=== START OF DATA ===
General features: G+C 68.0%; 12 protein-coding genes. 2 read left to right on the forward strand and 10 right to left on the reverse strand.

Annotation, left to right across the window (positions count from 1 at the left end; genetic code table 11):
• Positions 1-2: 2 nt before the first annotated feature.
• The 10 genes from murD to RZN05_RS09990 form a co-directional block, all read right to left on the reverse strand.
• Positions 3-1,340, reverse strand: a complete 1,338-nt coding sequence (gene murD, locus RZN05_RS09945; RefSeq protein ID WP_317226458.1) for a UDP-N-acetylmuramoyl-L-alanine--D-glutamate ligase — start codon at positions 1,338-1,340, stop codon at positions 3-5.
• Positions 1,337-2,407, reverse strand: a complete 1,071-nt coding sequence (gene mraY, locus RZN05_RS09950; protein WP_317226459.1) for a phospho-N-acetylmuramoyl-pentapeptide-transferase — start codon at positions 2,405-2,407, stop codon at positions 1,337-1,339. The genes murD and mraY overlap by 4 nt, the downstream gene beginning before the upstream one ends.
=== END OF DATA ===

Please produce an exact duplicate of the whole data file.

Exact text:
General features: G+C 68.0%; 12 protein-coding genes. 2 read left to right on the forward strand and 10 right to left on the reverse strand.

Annotation, left to right across the window (positions count from 1 at the left end; genetic code table 11):
• Positions 1-2: 2 nt before the first annotated feature.
• The 10 genes from murD to RZN05_RS09990 form a co-directional block, all read right to left on the reverse strand.
• Positions 3-1,340, reverse strand: a complete 1,338-nt coding sequence (gene murD, locus RZN05_RS09945; RefSeq protein ID WP_317226458.1) for a UDP-N-acetylmuramoyl-L-alanine--D-glutamate ligase — start codon at positions 1,338-1,340, stop codon at positions 3-5.
• Positions 1,337-2,407, reverse strand: a complete 1,071-nt coding sequence (gene mraY, locus RZN05_RS09950; protein WP_317226459.1) for a phospho-N-acetylmuramoyl-pentapeptide-transferase — start codon at positions 2,405-2,407, stop codon at positions 1,337-1,339. The genes murD and mraY overlap by 4 nt, the downstream gene beginning before the upstream one ends.